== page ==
Corporation or Limited Liability Company: A Difference That Matters When It Comes To Diversity Jurisdiction

Posted: February 15, 2018 by Gerald W. Ueckermann, Jr.

Corporations and limited liability companies (LLC’s) are business organizations that share many of the same characteristics.  There are, however, important differences.  One difference involves when federal diversity jurisdiction exists in lawsuits in which they are parties.

Federal courts have jurisdiction to hear lawsuits involving citizens of different states in which the amount in controversy is more than $75,000.  Pursuant to a federal statute, corporations are deemed to be a citizen of the state in which they are incorporated and of the state in which they have their principal place of business.  28 U.S.C. § 1332(c)(1).  While it may be tempting to assume that the same rules apply to LLC’s, this is not the case.  Rather, for the purpose of federal diversity jurisdiction, LLC’s hold the citizenship of their members (owners).  GenTech. Applications, Inc. v. Extroltda, 388 F.3d 114, 121 (4th Cir. 2004).  Thus, for example, if a limited liability company is owned by 10 members, all of whom are citizens of different states, the limited liability company is deemed to be a citizen of those 10 states.

What if the sole member of limited liability company A is limited liability company B?  In such situations, the citizenship of limited liability company B’s members will determine the citizenship of limited liability company A.  Bayerische Landsbank v. Alladin Capital Management, LLC, 692 F.3d 42, 51 (2nd Cir. 2012).  Where there are multiple layers of limited liability companies within a business organization, it is sometimes necessary to construct the equivalent of a family tree to determine the citizenship of a particular LLC.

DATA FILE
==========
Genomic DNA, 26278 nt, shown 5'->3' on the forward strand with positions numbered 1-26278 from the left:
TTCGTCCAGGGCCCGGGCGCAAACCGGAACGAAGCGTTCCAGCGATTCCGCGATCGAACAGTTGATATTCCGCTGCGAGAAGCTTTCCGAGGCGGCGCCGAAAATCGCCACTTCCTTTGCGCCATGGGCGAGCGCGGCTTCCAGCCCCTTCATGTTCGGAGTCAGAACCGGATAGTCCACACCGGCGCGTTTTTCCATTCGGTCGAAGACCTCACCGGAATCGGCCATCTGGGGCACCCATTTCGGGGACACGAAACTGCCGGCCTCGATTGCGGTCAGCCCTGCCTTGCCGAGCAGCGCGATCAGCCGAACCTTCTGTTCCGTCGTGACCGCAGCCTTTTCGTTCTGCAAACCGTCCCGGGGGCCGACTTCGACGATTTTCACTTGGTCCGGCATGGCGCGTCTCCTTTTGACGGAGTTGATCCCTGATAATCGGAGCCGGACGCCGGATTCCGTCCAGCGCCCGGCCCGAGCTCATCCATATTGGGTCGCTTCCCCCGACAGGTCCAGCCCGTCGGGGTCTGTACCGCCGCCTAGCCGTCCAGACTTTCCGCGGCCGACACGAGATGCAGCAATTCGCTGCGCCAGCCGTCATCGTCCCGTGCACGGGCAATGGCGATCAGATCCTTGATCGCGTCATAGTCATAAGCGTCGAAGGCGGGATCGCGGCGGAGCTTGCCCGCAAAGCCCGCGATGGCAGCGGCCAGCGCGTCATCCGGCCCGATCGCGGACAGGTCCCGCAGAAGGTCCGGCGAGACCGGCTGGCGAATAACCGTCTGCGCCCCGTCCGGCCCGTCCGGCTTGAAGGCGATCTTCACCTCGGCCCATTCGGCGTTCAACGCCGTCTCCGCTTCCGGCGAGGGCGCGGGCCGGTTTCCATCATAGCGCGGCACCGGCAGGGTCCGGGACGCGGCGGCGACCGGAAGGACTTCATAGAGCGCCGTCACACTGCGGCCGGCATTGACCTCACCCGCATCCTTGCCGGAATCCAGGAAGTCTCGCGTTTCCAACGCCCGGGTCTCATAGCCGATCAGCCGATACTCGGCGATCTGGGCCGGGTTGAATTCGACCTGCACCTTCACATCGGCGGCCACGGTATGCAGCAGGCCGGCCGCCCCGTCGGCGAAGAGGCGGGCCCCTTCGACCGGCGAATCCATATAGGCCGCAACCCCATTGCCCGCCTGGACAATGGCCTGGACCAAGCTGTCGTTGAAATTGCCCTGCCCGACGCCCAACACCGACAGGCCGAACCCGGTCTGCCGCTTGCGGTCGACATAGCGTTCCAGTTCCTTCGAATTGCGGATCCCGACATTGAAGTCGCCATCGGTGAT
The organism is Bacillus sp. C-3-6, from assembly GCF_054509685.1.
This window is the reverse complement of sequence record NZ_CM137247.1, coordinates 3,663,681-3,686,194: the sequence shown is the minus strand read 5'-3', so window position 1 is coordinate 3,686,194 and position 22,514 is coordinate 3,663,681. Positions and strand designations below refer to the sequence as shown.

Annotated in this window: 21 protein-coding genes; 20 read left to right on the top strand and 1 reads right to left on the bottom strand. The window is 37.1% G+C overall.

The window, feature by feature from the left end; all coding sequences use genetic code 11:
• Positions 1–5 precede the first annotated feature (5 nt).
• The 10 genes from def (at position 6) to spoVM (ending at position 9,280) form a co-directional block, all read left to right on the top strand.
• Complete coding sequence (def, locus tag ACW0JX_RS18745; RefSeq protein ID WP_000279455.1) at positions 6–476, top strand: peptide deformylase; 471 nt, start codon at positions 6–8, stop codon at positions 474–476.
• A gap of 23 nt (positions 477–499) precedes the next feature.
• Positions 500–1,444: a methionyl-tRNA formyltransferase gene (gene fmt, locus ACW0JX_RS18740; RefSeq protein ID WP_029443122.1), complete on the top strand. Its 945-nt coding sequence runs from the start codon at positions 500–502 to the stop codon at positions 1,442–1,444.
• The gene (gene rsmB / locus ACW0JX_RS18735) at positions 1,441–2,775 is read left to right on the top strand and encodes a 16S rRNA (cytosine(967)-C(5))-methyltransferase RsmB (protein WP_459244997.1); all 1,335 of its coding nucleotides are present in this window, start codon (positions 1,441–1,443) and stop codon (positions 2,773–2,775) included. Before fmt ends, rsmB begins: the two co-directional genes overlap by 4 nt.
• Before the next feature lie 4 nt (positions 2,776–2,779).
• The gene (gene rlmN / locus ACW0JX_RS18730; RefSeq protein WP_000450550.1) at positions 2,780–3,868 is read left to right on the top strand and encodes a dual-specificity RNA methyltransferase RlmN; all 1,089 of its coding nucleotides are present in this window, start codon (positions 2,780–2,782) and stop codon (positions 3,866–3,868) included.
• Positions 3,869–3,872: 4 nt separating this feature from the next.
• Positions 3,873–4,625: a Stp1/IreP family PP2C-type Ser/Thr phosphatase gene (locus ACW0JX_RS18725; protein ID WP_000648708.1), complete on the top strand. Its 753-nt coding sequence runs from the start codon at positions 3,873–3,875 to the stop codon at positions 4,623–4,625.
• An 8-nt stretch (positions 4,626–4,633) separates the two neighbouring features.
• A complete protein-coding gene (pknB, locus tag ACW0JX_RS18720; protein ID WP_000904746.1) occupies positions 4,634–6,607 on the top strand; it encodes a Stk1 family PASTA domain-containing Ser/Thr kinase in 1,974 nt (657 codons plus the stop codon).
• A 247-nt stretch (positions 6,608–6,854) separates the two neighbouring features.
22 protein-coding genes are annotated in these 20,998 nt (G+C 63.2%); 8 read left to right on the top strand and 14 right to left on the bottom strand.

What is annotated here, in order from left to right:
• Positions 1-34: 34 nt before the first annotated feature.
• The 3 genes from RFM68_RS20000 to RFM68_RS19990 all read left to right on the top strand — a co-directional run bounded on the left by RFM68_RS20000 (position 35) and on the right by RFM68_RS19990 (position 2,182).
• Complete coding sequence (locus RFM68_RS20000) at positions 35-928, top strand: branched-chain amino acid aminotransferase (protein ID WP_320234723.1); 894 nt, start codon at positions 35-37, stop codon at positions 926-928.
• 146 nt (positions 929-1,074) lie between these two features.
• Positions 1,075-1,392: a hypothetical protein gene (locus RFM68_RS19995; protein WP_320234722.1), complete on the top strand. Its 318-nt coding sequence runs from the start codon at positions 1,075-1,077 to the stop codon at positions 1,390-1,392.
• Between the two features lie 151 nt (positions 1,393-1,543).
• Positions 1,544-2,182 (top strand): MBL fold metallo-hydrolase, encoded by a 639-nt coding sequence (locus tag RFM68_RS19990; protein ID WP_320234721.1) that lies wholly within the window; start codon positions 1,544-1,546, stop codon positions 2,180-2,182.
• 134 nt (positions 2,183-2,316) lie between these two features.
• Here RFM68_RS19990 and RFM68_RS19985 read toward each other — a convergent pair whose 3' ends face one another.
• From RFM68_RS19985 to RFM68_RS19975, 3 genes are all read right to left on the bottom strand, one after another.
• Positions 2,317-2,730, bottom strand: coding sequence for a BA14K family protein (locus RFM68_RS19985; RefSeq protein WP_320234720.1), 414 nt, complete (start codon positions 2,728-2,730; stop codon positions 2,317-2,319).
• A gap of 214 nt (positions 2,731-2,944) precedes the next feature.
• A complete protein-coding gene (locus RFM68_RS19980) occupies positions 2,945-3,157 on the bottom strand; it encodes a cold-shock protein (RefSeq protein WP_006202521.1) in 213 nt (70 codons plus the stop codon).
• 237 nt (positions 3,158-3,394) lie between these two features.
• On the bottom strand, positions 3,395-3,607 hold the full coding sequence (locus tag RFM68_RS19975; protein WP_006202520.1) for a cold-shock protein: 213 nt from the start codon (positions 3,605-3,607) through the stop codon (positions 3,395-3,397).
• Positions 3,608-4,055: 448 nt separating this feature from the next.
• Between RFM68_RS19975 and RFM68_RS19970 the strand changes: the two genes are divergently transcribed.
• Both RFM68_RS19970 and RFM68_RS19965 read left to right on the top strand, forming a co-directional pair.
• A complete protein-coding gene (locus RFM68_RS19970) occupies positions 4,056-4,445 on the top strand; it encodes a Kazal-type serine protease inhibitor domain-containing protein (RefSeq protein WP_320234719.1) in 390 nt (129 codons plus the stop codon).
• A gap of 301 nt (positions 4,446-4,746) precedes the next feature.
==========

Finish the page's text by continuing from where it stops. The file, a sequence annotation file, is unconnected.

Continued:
The rules applicable to diversity jurisdiction and limited liability companies can lead to some unexpected results.  For example, an LLC that is formed under the laws of Maryland and which has principal offices in Maryland may be able to invoke federal diversity jurisdiction in a matter brought against it by a Maryland resident in Maryland state court if none of its members are Maryland citizens.  Conversely, there would be no federal diversity jurisdiction in an action brought by a Maryland resident in Maryland state court against an LLC that was formed under California law and which has its principal place of business in California if that LLC has a member who is a Maryland citizen.  Consequently, when representing an LLC, it is important to determine the citizenship of its members in order to ascertain if federal diversity jurisdiction exists.

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